AP® Classroom is a new, powerful tool that the College Board has provided for teachers and students this year. I used many aspects of the program with my students this year and these are my tips.
Note: These tips are for both in class and at home with the COVID closures. Read this document from the College Board about AP® updates and using AP® Classroom with students at home.
Assigning Personal Progress Checks (PPC) and Your own Practice Exams on AP® Classroom
- PPCs are a great formative assessment tool. Use it in this way and not as a summative device since every AP® student in the world may potentially be answering the same questions and kids talk to each other. You may give completion credit, however, to students for doing the PPC.
- If you are not following the order of the Course and Exam Description (CED), create your own progress checks/practice exams by choosing “formative” questions from the question bank and the unit/topics you want to assess. Click “Formative” under question type. Some of these will be the same questions in the personal progress checks, but not all.
- Assign a PPC free response question (FRQ) only if you do not have time to personally grade it. The same goes for an FRQ in a practice exam that you create. You have to go in and individually grade them before they can see the results. If you create a practice exam with multiple choice and FRQs, the students will not be able to see any results (not even the MC) until you grade the FRQ. Put a practice FRQ in a separate assignment.
- Students have to finish all the questions on any assignment in AP® Classroom before seeing any results. If you want them to be able to go back in immediately to check results, when you assign the exam click “let students see results”. If you want to wait until everyone has taken the PPC or other assignment, you can go back in to the assignment and click the button.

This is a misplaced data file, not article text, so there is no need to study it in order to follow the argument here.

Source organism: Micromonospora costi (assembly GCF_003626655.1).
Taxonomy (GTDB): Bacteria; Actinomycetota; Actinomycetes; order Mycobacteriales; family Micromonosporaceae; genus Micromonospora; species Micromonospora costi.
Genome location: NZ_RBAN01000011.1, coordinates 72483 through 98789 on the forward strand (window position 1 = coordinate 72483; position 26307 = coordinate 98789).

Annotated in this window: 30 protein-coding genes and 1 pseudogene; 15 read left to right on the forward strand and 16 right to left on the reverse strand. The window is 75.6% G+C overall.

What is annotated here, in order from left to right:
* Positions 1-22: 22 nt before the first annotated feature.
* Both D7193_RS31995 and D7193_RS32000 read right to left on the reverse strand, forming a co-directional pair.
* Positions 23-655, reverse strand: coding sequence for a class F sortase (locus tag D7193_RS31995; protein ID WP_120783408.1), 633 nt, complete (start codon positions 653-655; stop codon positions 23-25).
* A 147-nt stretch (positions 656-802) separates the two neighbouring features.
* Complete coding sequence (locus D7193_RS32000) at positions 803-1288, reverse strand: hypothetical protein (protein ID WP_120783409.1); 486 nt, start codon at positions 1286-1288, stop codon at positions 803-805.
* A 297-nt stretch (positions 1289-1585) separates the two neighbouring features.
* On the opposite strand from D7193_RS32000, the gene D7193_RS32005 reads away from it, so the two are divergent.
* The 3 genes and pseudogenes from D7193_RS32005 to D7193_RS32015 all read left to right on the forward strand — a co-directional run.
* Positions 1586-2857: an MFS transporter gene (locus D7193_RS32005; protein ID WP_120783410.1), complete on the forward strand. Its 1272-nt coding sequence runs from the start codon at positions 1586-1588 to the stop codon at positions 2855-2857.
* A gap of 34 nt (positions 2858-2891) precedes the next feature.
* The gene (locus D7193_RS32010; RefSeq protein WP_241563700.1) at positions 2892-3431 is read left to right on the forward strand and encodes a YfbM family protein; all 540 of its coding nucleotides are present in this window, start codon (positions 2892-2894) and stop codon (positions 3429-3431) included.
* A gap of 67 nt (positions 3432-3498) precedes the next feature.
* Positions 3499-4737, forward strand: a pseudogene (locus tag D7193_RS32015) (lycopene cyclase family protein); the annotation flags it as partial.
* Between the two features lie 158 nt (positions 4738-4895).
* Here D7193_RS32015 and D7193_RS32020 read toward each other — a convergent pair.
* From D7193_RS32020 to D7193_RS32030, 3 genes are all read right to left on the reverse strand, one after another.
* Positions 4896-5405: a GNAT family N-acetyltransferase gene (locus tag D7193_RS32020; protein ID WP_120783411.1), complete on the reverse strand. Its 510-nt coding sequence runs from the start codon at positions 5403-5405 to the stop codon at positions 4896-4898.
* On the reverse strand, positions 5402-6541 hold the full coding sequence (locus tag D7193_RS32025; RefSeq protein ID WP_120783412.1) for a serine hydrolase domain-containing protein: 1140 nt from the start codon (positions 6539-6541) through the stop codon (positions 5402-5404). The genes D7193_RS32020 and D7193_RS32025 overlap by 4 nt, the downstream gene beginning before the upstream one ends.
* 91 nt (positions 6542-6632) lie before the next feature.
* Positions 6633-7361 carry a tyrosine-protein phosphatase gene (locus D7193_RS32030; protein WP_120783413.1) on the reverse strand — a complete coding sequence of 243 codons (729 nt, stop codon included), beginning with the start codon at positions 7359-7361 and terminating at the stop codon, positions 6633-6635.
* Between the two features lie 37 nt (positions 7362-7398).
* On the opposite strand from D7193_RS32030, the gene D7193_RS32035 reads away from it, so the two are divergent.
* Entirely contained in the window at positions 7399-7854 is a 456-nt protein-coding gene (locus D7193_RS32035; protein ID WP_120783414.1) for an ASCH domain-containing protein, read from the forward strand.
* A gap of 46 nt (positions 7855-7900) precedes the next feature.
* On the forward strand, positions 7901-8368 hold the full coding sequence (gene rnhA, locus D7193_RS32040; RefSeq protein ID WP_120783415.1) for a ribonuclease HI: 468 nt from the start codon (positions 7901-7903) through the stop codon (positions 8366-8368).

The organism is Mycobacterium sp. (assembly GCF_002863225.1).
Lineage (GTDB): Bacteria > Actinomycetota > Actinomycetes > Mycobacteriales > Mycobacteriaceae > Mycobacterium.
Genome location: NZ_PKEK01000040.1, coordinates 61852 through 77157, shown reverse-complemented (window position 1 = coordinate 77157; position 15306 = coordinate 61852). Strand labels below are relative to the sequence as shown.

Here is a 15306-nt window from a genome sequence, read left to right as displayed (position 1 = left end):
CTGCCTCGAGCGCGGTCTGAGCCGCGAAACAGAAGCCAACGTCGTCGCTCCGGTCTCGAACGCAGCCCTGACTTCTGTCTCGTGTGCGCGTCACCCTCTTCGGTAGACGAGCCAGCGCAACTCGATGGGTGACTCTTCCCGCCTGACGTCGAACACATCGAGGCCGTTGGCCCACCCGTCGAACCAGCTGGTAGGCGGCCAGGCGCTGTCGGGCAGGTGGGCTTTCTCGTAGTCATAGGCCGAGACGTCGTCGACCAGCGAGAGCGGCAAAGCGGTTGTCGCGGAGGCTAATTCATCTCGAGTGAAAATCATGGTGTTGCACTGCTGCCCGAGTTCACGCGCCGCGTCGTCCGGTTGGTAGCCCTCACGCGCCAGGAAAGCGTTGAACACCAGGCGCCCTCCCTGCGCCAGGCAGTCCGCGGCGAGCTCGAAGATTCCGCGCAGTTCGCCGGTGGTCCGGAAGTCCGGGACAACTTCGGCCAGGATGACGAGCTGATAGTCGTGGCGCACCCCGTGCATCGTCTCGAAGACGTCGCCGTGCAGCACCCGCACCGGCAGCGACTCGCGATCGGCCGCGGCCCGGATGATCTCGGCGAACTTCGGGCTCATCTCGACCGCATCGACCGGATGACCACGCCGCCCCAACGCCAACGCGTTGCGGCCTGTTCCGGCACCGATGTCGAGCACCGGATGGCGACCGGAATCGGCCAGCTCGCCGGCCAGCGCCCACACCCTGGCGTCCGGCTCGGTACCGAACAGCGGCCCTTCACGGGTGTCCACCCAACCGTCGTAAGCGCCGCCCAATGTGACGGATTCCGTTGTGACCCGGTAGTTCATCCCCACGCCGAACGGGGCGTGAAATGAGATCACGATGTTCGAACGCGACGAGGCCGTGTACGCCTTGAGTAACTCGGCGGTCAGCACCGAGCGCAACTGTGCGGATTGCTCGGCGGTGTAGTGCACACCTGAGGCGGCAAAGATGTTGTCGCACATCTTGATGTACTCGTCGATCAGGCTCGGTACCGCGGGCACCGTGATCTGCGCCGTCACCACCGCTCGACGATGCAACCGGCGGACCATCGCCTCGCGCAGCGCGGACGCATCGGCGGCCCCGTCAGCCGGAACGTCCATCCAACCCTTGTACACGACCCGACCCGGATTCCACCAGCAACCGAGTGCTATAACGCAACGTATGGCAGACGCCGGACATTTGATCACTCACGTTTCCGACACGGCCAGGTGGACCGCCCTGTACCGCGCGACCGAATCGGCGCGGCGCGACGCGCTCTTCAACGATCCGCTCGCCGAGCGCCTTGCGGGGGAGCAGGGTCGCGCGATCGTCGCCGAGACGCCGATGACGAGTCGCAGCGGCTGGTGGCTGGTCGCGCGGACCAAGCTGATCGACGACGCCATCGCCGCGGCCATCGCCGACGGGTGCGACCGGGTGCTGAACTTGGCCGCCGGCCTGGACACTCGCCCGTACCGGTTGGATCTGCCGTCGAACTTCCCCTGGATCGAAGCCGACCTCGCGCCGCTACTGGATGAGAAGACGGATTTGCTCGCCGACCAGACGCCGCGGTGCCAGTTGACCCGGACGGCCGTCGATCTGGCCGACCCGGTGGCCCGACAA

Giving Exams on AP® Classroom using the Question Bank
- Choose “Perfect” or “Strong” questions in the question bank as these most closely match the new CED.
- Check your FRQs before assigning. In some FRQs, students have to solve a problem on paper (math, graphing, etc), take a picture and upload to the FRQ. This will require you helping students through this and may take a long time to problem solve with students. Your school computers may have a camera students can use, but many will not know how to use, save a picture and upload. If students use their phones, it creates test security issues for you. Practice first with these types of FRQs on a PPC with students before assigning in a real exam.
- To print a paper test instead of giving an online test, click “paper test” when you assign it. It will then send you to the next screen where you can download a PDF the printed test. It does use a lot of paper and has an odd format where some questions begin on one page and end on another. If you have time, use the “snipping” function on your computer to cut and paste into another document where you can place the questions into a table. It is also feasible to develop two versions of the test this way. This video tutorial by Bella Vasquez explains how to do it.
BIG NOTE: Do NOT share a PDF of any questions digitally with students-this is a copyright violation. Students can and do download and share publicly on the internet.